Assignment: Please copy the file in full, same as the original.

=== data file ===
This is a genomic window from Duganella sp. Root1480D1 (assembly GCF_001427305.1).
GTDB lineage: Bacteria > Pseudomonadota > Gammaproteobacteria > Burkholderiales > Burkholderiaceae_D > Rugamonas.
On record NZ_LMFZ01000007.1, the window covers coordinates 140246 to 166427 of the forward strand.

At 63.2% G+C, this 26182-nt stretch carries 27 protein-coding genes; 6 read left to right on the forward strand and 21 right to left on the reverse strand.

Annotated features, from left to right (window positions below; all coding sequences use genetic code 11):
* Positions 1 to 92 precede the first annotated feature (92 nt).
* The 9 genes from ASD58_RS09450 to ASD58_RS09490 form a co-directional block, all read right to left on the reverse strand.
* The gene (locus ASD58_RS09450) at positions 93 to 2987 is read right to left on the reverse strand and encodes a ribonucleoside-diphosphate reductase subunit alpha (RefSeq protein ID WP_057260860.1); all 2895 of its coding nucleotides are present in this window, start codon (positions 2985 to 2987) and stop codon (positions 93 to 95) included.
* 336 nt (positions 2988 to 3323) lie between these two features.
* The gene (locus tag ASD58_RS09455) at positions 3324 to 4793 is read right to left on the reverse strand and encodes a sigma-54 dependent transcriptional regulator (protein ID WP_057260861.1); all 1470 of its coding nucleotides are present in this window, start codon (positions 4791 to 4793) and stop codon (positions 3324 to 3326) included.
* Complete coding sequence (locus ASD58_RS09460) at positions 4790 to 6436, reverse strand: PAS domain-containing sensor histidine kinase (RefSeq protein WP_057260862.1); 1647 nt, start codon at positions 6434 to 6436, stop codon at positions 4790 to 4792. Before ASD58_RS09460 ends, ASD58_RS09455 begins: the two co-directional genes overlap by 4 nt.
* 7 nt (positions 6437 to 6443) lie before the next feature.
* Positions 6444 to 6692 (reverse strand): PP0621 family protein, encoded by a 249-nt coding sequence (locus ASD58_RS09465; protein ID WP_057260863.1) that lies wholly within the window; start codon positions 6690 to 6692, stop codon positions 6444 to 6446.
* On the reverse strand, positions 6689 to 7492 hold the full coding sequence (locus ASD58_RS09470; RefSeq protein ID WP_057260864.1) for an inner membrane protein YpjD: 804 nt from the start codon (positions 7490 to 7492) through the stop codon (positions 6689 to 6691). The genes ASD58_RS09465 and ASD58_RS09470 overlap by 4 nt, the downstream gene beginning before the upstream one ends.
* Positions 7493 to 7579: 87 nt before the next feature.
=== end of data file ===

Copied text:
This is a genomic window from Duganella sp. Root1480D1 (assembly GCF_001427305.1).
GTDB lineage: Bacteria > Pseudomonadota > Gammaproteobacteria > Burkholderiales > Burkholderiaceae_D > Rugamonas.
On record NZ_LMFZ01000007.1, the window covers coordinates 140246 to 166427 of the forward strand.

At 63.2% G+C, this 26182-nt stretch carries 27 protein-coding genes; 6 read left to right on the forward strand and 21 right to left on the reverse strand.

Annotated features, from left to right (window positions below; all coding sequences use genetic code 11):
* Positions 1 to 92 precede the first annotated feature (92 nt).
* The 9 genes from ASD58_RS09450 to ASD58_RS09490 form a co-directional block, all read right to left on the reverse strand.
* The gene (locus ASD58_RS09450) at positions 93 to 2987 is read right to left on the reverse strand and encodes a ribonucleoside-diphosphate reductase subunit alpha (RefSeq protein ID WP_057260860.1); all 2895 of its coding nucleotides are present in this window, start codon (positions 2985 to 2987) and stop codon (positions 93 to 95) included.
* 336 nt (positions 2988 to 3323) lie between these two features.
* The gene (locus tag ASD58_RS09455) at positions 3324 to 4793 is read right to left on the reverse strand and encodes a sigma-54 dependent transcriptional regulator (protein ID WP_057260861.1); all 1470 of its coding nucleotides are present in this window, start codon (positions 4791 to 4793) and stop codon (positions 3324 to 3326) included.
* Complete coding sequence (locus ASD58_RS09460) at positions 4790 to 6436, reverse strand: PAS domain-containing sensor histidine kinase (RefSeq protein WP_057260862.1); 1647 nt, start codon at positions 6434 to 6436, stop codon at positions 4790 to 4792. Before ASD58_RS09460 ends, ASD58_RS09455 begins: the two co-directional genes overlap by 4 nt.
* 7 nt (positions 6437 to 6443) lie before the next feature.
* Positions 6444 to 6692 (reverse strand): PP0621 family protein, encoded by a 249-nt coding sequence (locus ASD58_RS09465; protein ID WP_057260863.1) that lies wholly within the window; start codon positions 6690 to 6692, stop codon positions 6444 to 6446.
* On the reverse strand, positions 6689 to 7492 hold the full coding sequence (locus ASD58_RS09470; RefSeq protein ID WP_057260864.1) for an inner membrane protein YpjD: 804 nt from the start codon (positions 7490 to 7492) through the stop codon (positions 6689 to 6691). The genes ASD58_RS09465 and ASD58_RS09470 overlap by 4 nt, the downstream gene beginning before the upstream one ends.
* Positions 7493 to 7579: 87 nt before the next feature.